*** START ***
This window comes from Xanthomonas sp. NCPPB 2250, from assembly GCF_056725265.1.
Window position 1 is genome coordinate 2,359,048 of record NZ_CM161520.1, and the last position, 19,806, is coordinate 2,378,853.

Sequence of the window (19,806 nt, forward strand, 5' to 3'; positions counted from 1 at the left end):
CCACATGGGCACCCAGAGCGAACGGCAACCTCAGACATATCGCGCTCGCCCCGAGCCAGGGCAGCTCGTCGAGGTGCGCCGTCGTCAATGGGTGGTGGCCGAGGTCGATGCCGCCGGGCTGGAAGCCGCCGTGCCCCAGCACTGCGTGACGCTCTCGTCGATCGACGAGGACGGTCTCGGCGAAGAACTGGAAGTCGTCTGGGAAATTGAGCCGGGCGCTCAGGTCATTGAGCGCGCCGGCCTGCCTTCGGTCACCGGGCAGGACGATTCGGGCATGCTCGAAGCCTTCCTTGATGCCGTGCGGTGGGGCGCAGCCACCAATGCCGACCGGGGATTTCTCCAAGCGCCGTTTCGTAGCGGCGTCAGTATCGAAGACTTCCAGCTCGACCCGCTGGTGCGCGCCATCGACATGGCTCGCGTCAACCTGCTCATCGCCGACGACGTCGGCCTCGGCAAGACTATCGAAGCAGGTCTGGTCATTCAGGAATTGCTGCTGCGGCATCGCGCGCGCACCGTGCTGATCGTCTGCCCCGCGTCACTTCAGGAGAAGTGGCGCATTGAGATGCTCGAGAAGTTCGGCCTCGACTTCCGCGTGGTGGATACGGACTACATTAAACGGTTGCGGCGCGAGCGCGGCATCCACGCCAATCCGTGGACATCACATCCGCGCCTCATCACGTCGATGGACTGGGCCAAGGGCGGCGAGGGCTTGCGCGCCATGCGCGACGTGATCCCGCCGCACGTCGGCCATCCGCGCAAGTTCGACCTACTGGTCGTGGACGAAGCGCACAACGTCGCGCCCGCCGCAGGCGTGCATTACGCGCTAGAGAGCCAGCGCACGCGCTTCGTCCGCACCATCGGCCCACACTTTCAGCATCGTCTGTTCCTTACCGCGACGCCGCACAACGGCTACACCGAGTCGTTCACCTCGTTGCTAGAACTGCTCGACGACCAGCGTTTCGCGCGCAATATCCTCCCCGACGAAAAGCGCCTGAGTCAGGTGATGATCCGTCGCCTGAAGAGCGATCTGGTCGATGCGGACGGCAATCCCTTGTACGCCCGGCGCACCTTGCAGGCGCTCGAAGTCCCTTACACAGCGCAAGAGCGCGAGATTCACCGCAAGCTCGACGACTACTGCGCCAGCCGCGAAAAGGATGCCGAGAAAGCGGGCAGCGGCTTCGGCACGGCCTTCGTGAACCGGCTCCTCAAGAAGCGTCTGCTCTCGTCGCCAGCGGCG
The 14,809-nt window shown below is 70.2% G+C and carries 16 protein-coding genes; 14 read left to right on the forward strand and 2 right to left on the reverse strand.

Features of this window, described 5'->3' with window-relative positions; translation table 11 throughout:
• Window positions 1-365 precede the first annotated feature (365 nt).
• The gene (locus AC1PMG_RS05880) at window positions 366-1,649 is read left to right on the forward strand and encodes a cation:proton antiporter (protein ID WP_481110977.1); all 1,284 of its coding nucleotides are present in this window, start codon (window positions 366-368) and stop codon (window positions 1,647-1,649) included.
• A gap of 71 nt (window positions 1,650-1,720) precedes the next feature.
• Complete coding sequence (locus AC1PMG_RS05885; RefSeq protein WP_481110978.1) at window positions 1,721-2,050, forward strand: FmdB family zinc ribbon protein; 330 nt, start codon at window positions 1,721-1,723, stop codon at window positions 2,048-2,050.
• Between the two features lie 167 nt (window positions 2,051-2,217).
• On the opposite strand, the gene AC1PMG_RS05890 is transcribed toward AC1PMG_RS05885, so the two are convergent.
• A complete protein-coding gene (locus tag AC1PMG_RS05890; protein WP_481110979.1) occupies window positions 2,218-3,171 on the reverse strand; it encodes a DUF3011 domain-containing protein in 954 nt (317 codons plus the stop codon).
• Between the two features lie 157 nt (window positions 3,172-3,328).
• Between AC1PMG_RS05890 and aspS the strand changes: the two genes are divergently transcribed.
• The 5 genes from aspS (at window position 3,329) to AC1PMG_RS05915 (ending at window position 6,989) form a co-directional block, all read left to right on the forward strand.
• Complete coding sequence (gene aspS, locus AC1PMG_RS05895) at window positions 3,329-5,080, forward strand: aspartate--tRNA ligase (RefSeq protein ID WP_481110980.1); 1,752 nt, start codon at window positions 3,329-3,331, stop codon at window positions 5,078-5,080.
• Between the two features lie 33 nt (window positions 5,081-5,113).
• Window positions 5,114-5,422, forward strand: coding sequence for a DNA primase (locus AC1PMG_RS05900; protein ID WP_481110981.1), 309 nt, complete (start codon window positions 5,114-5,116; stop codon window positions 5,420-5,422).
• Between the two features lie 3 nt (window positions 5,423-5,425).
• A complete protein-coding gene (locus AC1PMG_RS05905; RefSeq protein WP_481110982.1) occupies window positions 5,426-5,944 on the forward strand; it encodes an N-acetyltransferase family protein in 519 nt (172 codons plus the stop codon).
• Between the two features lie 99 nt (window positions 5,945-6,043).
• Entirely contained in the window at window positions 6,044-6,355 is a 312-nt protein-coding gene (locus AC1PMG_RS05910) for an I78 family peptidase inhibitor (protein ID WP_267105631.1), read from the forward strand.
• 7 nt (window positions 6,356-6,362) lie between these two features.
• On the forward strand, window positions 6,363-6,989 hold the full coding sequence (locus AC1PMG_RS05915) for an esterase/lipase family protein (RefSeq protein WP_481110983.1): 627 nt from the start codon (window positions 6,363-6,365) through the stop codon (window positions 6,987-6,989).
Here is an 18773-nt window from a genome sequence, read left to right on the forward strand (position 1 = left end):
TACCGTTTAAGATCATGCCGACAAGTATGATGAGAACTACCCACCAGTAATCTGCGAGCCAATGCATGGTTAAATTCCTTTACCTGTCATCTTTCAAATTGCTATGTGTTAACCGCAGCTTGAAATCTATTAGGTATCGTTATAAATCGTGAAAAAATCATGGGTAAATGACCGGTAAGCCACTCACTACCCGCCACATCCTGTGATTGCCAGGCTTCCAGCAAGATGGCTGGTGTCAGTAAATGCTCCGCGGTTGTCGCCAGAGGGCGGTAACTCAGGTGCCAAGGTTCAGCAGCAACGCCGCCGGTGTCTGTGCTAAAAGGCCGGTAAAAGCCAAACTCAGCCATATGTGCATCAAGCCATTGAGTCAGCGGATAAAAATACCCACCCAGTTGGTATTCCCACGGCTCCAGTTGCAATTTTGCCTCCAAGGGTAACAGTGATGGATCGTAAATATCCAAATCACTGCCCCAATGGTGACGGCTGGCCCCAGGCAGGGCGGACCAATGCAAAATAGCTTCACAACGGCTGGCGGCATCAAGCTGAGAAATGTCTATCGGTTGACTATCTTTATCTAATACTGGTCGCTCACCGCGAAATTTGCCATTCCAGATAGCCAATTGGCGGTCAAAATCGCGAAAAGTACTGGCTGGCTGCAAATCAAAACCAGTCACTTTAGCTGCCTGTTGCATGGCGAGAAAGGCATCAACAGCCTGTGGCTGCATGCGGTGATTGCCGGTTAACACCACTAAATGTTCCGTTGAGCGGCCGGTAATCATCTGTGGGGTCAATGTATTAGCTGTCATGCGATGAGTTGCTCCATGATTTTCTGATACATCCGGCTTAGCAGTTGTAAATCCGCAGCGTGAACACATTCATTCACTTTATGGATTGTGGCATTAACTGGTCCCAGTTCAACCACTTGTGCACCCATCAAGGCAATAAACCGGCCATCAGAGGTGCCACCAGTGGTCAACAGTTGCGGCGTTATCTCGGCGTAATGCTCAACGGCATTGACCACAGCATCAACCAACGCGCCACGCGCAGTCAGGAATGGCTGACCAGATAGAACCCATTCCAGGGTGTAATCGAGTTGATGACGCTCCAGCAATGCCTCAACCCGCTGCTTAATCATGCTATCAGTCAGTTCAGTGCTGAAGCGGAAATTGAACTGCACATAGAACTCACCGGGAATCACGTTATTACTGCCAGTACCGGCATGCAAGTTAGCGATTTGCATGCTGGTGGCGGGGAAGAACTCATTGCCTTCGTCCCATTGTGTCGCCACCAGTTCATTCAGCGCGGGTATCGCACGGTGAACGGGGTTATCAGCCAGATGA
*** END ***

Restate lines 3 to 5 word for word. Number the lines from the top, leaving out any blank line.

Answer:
Sequence of the window (19,806 nt, forward strand, 5' to 3'; positions counted from 1 at the left end):
CCACATGGGCACCCAGAGCGAACGGCAACCTCAGACATATCGCGCTCGCCCCGAGCCAGGGCAGCTCGTCGAGGTGCGCCGTCGTCAATGGGTGGTGGCCGAGGTCGATGCCGCCGGGCTGGAAGCCGCCGTGCCCCAGCACTGCGTGACGCTCTCGTCGATCGACGAGGACGGTCTCGGCGAAGAACTGGAAGTCGTCTGGGAAATTGAGCCGGGCGCTCAGGTCATTGAGCGCGCCGGCCTGCCTTCGGTCACCGGGCAGGACGATTCGGGCATGCTCGAAGCCTTCCTTGATGCCGTGCGGTGGGGCGCAGCCACCAATGCCGACCGGGGATTTCTCCAAGCGCCGTTTCGTAGCGGCGTCAGTATCGAAGACTTCCAGCTCGACCCGCTGGTGCGCGCCATCGACATGGCTCGCGTCAACCTGCTCATCGCCGACGACGTCGGCCTCGGCAAGACTATCGAAGCAGGTCTGGTCATTCAGGAATTGCTGCTGCGGCATCGCGCGCGCACCGTGCTGATCGTCTGCCCCGCGTCACTTCAGGAGAAGTGGCGCATTGAGATGCTCGAGAAGTTCGGCCTCGACTTCCGCGTGGTGGATACGGACTACATTAAACGGTTGCGGCGCGAGCGCGGCATCCACGCCAATCCGTGGACATCACATCCGCGCCTCATCACGTCGATGGACTGGGCCAAGGGCGGCGAGGGCTTGCGCGCCATGCGCGACGTGATCCCGCCGCACGTCGGCCATCCGCGCAAGTTCGACCTACTGGTCGTGGACGAAGCGCACAACGTCGCGCCCGCCGCAGGCGTGCATTACGCGCTAGAGAGCCAGCGCACGCGCTTCGTCCGCACCATCGGCCCACACTTTCAGCATCGTCTGTTCCTTACCGCGACGCCGCACAACGGCTACACCGAGTCGTTCACCTCGTTGCTAGAACTGCTCGACGACCAGCGTTTCGCGCGCAATATCCTCCCCGACGAAAAGCGCCTGAGTCAGGTGATGATCCGTCGCCTGAAGAGCGATCTGGTCGATGCGGACGGCAATCCCTTGTACGCCCGGCGCACCTTGCAGGCGCTCGAAGTCCCTTACACAGCGCAAGAGCGCGAGATTCACCGCAAGCTCGACGACTACTGCGCCAGCCGCGAAAAGGATGCCGAGAAAGCGGGCAGCGGCTTCGGCACGGCCTTCGTGAACCGGCTCCTCAAGAAGCGTCTGCTCTCGTCGCCAGCGGCG
The 14,809-nt window shown below is 70.2% G+C and carries 16 protein-coding genes; 14 read left to right on the forward strand and 2 right to left on the reverse strand.